Now, I’m not actually suggesting you punch your juke, er…range; but try shutting off your circuit or unplugging your appliance for 20 minutes. It’s always the first advice I give customers before we attempt service — and it’s worked before! Best case scenario, you’re back in business once you plug it back in or reset the circuit.
If you have a gas range and the cooktop is working but the oven isn’t, flip the regulator switch (which automatically cuts off the flow of gas at a certain pressure).
If you’re still getting an error code or the unit is still dead, you’re probably going to need service. You can call us on Friday at 651-222-0011 (opt. 4).
Visit Frigidaire’s Facebook page (facebook.com/frigidaire) at 11 a.m. CST this Wendesday, Nov. 23 to watch live streaming of Celebrity Food Network Chefs Anne Burrell (Mario Batali’s crazy-haired sous chef on Iron Chef America) and Geoffrey Zakarian (of Chopped) compete in the Double or Nothing Holiday Challenge in Times Square.
People everywhere can watch and vote for their favorite Chef to be entered for a chance to win the new range. AND for every vote, Frigidaire is donating $1 to Save the Children.
Following the event, you can find recipes and videos on Facebook, so stayed tuned.
Now that you’ve figured out where to buy a stove (as if there were a question), here are some quick tips on how to buy a stove.
The fastest way to narrow your options — beside knowing your existing fuel type, gas or electric — is to identify your style.
The freestanding range is the most commonly used range style in homes, probably because it’s the most affordable and easiest to install. Featuring finished sides and a flat back, this range can sit flush against a back wall.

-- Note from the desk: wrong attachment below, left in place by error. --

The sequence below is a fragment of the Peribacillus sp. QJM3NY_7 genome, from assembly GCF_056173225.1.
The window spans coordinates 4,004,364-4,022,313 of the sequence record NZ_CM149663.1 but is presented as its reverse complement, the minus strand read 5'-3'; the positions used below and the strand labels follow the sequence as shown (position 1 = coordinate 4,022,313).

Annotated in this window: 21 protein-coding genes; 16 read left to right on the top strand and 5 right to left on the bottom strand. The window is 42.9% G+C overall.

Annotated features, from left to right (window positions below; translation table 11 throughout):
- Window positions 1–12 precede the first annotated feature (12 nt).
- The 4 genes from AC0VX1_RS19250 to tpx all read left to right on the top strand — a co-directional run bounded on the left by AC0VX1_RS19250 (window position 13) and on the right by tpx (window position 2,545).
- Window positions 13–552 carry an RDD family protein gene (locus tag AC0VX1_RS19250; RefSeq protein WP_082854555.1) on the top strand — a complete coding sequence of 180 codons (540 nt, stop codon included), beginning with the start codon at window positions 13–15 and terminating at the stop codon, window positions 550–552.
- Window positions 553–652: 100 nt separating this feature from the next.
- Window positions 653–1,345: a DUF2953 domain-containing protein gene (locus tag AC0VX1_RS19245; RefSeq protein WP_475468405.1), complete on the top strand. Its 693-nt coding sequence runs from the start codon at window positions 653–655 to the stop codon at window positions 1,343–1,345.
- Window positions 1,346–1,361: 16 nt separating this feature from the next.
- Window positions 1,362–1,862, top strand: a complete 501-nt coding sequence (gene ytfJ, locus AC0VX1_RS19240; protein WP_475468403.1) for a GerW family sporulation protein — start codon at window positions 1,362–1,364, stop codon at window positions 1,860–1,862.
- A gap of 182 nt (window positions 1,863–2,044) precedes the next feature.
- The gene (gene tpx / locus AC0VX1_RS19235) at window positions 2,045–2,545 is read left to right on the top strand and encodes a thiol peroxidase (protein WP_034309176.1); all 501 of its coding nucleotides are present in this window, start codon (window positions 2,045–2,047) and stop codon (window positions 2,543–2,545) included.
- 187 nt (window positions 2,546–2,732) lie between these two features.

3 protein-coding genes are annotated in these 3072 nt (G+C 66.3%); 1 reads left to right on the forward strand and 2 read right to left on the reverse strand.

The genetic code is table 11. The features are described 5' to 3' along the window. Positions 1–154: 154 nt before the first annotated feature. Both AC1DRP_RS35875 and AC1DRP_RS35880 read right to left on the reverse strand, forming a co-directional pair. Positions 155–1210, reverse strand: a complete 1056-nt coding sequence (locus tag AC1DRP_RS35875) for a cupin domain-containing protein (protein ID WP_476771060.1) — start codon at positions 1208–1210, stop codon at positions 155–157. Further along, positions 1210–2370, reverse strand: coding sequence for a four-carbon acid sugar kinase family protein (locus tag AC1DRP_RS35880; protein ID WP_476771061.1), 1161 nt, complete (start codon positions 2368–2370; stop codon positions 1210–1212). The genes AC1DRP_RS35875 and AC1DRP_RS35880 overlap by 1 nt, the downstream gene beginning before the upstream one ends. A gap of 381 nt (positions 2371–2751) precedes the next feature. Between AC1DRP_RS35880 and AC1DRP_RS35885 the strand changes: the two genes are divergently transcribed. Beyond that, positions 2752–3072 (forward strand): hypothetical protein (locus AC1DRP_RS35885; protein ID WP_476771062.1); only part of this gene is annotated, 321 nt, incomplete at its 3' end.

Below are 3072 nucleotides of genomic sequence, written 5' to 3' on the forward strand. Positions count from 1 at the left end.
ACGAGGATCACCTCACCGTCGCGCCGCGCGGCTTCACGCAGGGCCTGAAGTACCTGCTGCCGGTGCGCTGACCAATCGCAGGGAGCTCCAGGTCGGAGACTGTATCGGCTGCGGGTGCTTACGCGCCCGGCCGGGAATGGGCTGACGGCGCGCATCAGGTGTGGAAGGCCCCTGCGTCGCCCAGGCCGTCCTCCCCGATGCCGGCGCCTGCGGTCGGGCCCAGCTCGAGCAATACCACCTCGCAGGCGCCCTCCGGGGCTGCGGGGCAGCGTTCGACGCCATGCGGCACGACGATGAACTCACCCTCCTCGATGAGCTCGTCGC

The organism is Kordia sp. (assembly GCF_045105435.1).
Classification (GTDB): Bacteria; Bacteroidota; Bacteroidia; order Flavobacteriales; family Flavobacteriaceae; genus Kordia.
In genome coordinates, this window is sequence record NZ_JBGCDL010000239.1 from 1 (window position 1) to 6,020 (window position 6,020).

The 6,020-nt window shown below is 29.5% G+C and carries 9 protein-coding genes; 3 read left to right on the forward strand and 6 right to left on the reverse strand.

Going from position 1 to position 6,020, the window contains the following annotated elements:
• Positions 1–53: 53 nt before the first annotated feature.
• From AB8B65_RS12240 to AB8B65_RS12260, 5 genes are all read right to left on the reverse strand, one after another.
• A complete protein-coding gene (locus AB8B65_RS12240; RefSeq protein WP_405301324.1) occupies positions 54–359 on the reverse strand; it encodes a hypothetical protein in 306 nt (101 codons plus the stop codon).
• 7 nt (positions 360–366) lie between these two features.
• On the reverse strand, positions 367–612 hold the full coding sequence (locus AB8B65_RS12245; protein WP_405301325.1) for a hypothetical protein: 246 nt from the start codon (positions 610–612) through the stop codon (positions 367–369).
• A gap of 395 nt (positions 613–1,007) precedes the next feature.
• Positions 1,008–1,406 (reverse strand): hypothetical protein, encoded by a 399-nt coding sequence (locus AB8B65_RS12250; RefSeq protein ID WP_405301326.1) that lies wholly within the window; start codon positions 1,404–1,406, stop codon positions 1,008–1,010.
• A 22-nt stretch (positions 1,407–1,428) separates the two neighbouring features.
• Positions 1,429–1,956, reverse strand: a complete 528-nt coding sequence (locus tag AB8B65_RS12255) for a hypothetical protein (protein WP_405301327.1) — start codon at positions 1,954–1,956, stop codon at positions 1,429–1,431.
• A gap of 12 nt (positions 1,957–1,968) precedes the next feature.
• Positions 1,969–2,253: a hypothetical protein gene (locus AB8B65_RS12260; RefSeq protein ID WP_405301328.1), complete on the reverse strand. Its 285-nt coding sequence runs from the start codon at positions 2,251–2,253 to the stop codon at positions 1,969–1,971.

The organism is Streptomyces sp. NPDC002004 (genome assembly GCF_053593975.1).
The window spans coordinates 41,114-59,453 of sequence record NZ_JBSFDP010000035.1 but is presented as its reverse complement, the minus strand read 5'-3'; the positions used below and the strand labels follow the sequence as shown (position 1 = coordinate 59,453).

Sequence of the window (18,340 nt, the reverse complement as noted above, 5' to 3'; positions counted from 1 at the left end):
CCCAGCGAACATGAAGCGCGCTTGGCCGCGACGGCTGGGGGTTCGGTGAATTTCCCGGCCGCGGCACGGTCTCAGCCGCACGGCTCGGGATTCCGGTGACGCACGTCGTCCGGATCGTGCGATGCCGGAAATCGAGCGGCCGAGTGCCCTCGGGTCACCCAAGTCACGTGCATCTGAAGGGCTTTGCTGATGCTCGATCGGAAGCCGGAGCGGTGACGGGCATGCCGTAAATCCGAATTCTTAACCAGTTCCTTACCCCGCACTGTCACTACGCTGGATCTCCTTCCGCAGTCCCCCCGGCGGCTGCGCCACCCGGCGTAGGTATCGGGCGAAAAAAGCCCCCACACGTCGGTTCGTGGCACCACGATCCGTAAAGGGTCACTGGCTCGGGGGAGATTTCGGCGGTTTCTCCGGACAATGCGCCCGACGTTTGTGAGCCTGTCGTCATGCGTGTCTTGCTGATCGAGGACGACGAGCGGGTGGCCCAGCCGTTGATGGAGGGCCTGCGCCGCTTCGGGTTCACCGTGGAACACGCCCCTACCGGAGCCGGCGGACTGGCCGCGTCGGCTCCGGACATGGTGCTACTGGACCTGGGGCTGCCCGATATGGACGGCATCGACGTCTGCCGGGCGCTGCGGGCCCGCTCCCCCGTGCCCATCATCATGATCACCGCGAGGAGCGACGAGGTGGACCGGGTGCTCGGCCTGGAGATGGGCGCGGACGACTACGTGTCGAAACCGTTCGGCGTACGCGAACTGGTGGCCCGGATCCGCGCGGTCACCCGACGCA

With the growing trend of kitchen islands and decoratively tiled backsplashes, the slide-in range has become one of the fastest growing segments in the industry. Featuring unfinished sides and back, this style is designed to be built in between two cabinets.
The body of the range is typically 30-inches wide, and the top of the range is slightly wider to prevent crumbs from getting in the crevices between the countertop and range while providing a more built-in appearance. The oven and burner controls are located on the front of the range, just above the oven door.
Though similar to a slide-in range, the drop-in range has waned in popularity in recent years.
The primary difference is that while a slide-in range touches the floor, a drop in range sits on top of a cabinet baseboard. Though a drop-in range looks more built in than a freestanding range or even a slide-in range, it’s also more difficult to replace because of its height and the limited selection of drop-in style ranges.